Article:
Speaker: Robert Charles (R.C.) Sproul
Date of Original: 1985
Location: Ligonier Ministries
When it comes to the history of calculating Pi (π) tribute is often made to the accuracy of the ancient builders of Egypt and Babylon. As far back as 2,000 B.C. they had approximated its value with amazing accuracy. Petr Beckmann speculates that “…even before the invention of the wheel, man learn to identify the peculiarly regular shape of the circle … and [thus] grasped the concept of a ratio…”
Rumor has it that the Christian church found these calculations threatening the faith. Beckman mocks the clergymen (“mediaeval bishops” and “crusaders”) who supposedly set the torch to scientific libraries because they condemned their contents as “works of the devil.” Beckmann nowhere cites his source so I am unable to substantiate the claim, and since the doctor is now dead there is no way he can defend himself and his wild speculations. Perhaps he made the whole thing up. Please correct me if I am wrong, but I know of no Christian clergymen burning libraries of science; on the contrary I do know that during the Renaissance –Reformation era Christians were leaders in preserving the classics, advancing science and the arts, and had more or less saved western civilization from the Dark Ages. Perhaps Beckmann is confusing the Christian faith with Islam, whose caliphate burned the great library in Alexandria.
Dr. Beckmann was an independent man. He despised authority of any kind. He was a regular critic of the Catholic Church. He was a libertarian who loved Ayn Rand. He claimed to have debunked Einstein’s Theory of Relativity.
Also, he made a molten sea of ten cubits from brim to brim, round in compass, and five cubits the height thereof; and a line of thirty cubits did compass it round about.
Beckmann comments that “…The molten sea, we are told, is round; it measures 30 cubits round about (in circumference) and 10 cubits from brim to brim (in diameter); thus the biblical value of n is 30/10 = 3 … At that time, n was already known to a considerably better accuracy, but evidently not to the editors of the Bible…” He goes on to claim that “…the inaccuracy of the biblical value of π is, of course, no more than an amusing curiosity.” Here, he reckons, science and religion drifted apart. How so?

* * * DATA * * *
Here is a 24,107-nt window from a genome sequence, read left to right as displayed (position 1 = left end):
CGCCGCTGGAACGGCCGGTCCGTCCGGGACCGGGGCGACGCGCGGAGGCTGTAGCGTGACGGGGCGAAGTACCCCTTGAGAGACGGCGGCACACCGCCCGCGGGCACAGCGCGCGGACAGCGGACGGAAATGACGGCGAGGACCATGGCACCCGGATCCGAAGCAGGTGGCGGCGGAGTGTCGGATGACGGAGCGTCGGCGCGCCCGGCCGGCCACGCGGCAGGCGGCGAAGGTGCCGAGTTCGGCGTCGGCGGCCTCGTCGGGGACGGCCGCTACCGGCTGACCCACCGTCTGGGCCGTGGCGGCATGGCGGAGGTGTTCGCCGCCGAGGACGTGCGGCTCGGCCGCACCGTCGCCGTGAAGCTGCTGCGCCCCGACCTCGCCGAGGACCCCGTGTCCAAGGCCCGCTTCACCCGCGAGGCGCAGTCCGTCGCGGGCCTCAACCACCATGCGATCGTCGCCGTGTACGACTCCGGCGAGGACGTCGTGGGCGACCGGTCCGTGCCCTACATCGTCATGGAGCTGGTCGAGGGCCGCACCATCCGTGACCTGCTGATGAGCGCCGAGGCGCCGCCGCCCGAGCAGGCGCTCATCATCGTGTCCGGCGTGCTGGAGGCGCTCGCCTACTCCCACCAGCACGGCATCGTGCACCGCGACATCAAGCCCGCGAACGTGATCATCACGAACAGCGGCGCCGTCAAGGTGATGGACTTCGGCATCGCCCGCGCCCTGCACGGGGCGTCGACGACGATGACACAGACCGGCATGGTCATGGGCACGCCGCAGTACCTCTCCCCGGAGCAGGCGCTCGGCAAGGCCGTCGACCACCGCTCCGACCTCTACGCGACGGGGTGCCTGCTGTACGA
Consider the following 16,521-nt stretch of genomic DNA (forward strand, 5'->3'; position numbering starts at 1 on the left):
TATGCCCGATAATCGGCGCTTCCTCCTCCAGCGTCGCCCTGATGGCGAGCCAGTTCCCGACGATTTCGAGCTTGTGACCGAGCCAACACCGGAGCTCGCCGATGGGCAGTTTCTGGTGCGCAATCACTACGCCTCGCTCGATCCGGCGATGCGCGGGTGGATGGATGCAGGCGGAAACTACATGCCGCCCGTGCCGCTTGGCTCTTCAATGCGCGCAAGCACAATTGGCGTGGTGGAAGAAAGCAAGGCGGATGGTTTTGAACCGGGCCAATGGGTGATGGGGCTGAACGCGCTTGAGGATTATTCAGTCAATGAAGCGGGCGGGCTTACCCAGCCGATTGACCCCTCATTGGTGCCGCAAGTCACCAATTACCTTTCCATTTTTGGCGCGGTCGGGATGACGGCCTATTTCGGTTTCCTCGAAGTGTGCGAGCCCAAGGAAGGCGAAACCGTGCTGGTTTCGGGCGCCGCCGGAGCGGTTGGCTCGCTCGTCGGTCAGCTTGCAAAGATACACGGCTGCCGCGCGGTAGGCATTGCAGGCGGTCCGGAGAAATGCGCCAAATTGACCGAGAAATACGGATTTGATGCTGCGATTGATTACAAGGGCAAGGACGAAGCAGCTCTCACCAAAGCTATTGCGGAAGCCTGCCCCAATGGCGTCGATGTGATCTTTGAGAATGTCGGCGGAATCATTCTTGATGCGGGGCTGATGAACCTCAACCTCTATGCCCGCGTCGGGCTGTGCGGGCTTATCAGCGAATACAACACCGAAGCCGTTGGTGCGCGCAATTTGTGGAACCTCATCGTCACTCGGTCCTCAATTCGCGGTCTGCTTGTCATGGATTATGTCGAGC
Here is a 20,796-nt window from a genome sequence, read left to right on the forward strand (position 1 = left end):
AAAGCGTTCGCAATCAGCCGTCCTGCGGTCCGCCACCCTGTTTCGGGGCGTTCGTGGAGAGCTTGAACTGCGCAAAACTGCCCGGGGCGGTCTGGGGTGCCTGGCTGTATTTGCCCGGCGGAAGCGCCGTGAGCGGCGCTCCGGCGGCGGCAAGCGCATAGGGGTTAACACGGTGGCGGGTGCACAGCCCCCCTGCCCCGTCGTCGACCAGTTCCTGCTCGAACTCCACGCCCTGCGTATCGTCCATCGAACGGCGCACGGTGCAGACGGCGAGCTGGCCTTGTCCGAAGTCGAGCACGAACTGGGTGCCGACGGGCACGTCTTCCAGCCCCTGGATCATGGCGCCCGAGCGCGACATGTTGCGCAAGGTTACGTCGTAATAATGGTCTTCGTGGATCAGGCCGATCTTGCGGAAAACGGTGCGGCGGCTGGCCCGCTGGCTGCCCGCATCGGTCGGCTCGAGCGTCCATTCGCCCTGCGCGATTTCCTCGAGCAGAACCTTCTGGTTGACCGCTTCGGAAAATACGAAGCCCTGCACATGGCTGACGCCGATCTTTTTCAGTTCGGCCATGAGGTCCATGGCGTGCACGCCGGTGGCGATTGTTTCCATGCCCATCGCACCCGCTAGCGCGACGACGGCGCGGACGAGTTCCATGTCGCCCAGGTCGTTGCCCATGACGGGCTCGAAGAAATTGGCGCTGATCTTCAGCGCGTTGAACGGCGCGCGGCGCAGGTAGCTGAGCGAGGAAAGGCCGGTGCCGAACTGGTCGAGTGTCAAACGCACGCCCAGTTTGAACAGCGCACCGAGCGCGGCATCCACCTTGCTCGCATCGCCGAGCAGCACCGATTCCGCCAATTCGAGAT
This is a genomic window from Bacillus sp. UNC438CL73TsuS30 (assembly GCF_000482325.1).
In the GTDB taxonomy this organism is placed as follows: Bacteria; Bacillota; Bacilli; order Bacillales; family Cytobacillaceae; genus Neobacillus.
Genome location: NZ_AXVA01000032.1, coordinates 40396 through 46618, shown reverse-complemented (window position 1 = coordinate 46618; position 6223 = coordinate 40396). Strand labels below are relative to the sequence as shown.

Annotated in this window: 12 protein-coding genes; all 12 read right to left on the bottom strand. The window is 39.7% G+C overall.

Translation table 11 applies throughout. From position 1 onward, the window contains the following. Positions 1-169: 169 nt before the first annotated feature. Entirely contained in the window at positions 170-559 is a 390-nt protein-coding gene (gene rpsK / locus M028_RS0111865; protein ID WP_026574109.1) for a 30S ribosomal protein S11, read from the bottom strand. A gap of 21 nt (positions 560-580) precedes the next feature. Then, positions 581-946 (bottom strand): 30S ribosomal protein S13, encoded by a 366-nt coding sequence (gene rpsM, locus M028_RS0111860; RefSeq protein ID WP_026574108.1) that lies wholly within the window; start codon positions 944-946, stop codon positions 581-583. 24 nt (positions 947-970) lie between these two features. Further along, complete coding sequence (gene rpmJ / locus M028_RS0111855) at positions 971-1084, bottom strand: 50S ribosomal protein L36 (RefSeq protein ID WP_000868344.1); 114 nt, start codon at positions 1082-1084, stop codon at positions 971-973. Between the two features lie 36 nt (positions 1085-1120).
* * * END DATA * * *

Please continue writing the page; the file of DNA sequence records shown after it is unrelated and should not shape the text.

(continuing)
What is being said is that the ancient Babylonian and Egyptian texts, written for the sole purpose of teaching and sharing mathematics, are superior to the Holy Scripture. The pagan books calculate π more accurately.
In case the reader is unaware, let me be the first to point out that the Bible is not interested in teaching its readers how to calculate π. The Bible’s intent is to reveal God’s purpose for our lives (Click here for more information). It intends to introduce us to the Savior and Sin-bearer, the Lord Jesus Christ.
If you want to learn how to calculate π more effectively, then you can read math books. If you want to know about eternal life through Jesus Christ, then read the Bible.
Next, I’d like to point out that 3 is an acceptable rounding of π. Therefore the Bible is completely reliable in what it states. Who among us has not rounded 3.14159 blah blah blah to the number 3? I can recount numerous incidences when my calculus professor did exactly the same thing.
If Dr. Beckmann had ever in his career rounded π to 3.14, then he himself is inaccurate too. All calculators and even the mighty Microsoft Excel round up in similar fashion. Are these devices and programs wrong in doing so? What is more, mathematicians argue among themselves whether or not π is an irrational number; therefore if the Bible’s computation is “an amusing curiosity” then so is every calculation of π that was ever made, for no one (but God) truly knows if the series ends or not.